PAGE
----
So far in my life, I’ve seen Kaley Cuoco in TV three series: Charmed, The Big Bang Theory and now The Flight Attendant. I don’t remember her making much of an impression in Charmed beyond being young and pretty. As someone who liked and enjoyed The Big Bang Theory, I appreciated how she transformed Penny from essentially eye candy to a person with self-awareness, vulnerability and the ability to deliver a punchline. With The Flight Attendant, Cuoco managed to destroy twelve years of good will over what I can only describe as a mess.
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Rebecca is a curious movie. It has all of the ingredients that should make it far more enjoyable than it ends up being. The leading roles are played by Armie Hammer (The Social Network) and Lily James (Cinderella), both young, attractive and capable actors. Supporting actors include Ann Dowd (The Leftovers, Hereditary) and Kristin Scott Thomas (The English Patient). The production design and camera work are aces. The movie is based on the same material that brought Hitchcock his only Best Picture Oscar (back in 1940). For varying reasons, the ingredients don’t come together, resulting in a middling viewing experience.
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Under normal circumstances, my wife and I would have seen Tenet the Tuesday after it was released. With the pandemic having regained momentum over the last several months, my wife Is not interested in sitting in a movie theater anytime soon, so I took a half day this past Friday to see the movie solo.
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On the Rocks is one of Sophia Coppola’s best films. Released in a “normal” year, it certainly would have gotten positive notices from critics and several award nominations. In 2020, however, the various critics circles may consider the movie as too lightweight to be taken seriously in these troubled times. That would be a shame, because for me, the movie was perfect in almost every way. I’m pretty sure I was smiling from beginning to end, and laughed many times at the hi-jinks of Bill Murray’s Felix and his exasperated daughter Laura, played by Rashida Jones. I know that I’m giving this movie high praise, but honestly I don’t think I can praise it enough.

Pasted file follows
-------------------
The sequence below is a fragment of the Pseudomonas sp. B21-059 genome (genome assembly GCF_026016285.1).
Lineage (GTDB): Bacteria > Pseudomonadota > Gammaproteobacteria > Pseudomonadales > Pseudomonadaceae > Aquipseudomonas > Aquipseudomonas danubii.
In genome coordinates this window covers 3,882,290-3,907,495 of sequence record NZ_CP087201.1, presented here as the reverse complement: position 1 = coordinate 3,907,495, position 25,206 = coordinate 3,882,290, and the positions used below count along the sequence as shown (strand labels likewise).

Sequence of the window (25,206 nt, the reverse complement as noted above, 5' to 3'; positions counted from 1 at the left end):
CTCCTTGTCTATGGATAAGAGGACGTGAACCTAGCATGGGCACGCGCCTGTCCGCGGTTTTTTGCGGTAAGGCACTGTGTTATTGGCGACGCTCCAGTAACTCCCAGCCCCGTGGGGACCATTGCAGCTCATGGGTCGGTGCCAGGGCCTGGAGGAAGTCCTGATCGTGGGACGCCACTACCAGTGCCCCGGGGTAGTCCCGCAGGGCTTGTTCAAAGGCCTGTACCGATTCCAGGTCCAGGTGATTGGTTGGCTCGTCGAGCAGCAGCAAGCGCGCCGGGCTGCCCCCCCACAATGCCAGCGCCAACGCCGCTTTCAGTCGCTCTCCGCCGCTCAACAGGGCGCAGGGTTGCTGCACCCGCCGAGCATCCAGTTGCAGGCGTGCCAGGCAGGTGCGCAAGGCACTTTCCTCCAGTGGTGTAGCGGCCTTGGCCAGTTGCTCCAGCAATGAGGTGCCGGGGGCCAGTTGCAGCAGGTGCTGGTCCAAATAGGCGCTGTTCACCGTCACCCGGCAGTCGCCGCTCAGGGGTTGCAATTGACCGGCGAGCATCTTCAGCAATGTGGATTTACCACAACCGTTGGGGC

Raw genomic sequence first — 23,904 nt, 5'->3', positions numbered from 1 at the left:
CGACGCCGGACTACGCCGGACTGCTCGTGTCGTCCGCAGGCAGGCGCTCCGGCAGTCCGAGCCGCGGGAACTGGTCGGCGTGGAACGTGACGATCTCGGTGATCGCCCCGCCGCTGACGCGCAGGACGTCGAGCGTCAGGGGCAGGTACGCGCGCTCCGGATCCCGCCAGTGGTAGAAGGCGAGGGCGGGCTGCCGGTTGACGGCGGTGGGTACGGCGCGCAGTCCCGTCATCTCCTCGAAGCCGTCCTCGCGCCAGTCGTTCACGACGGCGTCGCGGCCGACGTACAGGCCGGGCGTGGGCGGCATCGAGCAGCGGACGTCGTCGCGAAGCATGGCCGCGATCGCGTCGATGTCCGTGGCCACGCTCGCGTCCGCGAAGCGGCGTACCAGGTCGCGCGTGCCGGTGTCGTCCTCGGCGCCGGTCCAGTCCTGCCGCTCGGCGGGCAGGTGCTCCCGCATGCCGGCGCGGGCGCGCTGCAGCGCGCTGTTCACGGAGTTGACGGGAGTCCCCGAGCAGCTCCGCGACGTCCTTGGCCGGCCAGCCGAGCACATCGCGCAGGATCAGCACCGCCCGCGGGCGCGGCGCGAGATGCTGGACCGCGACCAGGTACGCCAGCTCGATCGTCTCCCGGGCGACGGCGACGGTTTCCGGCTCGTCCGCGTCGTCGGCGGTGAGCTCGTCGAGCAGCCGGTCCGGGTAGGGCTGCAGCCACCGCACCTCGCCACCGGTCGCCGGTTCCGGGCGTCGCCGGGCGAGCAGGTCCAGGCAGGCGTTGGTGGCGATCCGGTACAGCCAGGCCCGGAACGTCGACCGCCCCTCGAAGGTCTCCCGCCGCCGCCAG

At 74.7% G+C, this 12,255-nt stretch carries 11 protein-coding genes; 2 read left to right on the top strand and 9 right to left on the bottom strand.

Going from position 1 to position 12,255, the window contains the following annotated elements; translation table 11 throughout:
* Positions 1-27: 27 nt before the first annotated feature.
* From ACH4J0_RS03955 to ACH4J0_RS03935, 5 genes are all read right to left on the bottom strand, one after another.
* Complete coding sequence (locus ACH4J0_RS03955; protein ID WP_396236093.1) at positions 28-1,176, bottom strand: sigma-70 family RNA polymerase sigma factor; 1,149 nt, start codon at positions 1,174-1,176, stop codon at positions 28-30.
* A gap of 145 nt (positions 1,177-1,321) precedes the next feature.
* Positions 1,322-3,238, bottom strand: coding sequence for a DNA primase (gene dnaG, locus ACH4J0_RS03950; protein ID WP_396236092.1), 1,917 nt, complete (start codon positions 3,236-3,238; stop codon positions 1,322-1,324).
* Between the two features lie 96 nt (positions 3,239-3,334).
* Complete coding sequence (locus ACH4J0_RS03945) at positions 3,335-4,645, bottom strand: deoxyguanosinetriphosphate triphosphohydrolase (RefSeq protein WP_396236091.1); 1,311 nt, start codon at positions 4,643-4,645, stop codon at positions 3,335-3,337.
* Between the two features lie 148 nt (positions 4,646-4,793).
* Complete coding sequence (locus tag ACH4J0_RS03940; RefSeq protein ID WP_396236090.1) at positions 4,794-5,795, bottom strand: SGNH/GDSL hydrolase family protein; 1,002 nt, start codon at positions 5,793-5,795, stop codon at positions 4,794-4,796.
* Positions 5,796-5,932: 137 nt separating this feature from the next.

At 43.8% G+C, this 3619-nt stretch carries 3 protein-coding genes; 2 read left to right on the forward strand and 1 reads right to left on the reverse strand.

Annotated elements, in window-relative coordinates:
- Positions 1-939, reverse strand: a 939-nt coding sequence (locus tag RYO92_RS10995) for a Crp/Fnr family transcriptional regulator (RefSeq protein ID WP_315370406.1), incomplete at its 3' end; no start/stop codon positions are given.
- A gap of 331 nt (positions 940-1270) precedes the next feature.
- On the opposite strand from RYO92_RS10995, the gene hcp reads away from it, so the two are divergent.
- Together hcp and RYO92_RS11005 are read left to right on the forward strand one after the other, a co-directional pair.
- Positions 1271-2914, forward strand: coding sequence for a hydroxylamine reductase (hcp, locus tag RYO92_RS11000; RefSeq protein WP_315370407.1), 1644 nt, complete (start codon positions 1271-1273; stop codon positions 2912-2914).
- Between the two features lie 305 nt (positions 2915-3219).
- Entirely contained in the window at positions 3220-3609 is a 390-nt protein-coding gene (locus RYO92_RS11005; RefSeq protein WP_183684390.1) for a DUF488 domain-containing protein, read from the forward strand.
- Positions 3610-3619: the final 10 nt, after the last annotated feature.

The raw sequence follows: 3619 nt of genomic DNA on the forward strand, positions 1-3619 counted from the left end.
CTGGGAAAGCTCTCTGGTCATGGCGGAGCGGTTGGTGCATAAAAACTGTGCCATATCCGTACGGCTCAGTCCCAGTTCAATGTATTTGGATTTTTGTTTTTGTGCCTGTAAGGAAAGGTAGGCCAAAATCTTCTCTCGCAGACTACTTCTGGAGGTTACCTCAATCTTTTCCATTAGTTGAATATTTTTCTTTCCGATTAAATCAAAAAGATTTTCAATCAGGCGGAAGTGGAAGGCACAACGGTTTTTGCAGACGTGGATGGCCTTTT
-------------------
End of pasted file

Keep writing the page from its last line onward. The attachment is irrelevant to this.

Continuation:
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The Haunting of Hill House, released on Netflix in 2018, was regarded as both a commercial and critical success. The series was a retelling of the novel by Shirley Jackson published in 1959. While two movies based on the novel have been released (the 1963 being far superior to the 1999 version), the Netflix series felt fresh due to a new take on the material, one which retained the scary elements at its core, but moved the story to a modern setting and tweaked the plot in ways that defied expectations.
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The reason for living was to get ready to stay dead a long time.
Addie Bundren shares this bit of wisdom from her father in an effort to explain her life and the choices she’s made. At this point in the story, Addie has actually been dead several days. Before Faulkner has Addie speak from beyond the grave, Addie has only been featured in several early scenes, where she is lying sick in bed, waiting to die. Before her death, Addie was closely watching her eldest son while he built her coffin. She ultimately dies before it is completed, but a promise she extracted from her Anse, her husband, drives the narrative.
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A friend of mine who reads my reviews said he couldn’t wait to read my review of Hubie Halloween. Given that I am not a fan of Adam Sandler in any way, and have not watched any of his movies from beginning to end–or for more than a few minutes at a time, to be honest, reviewing his latest offering on Netflix would be an interesting challenge. Even though I am not a film critic who gets paid for their work, and must see and critique films that they would gladly miss, I felt it was my duty to honor this request from my small, yet devoted audience.
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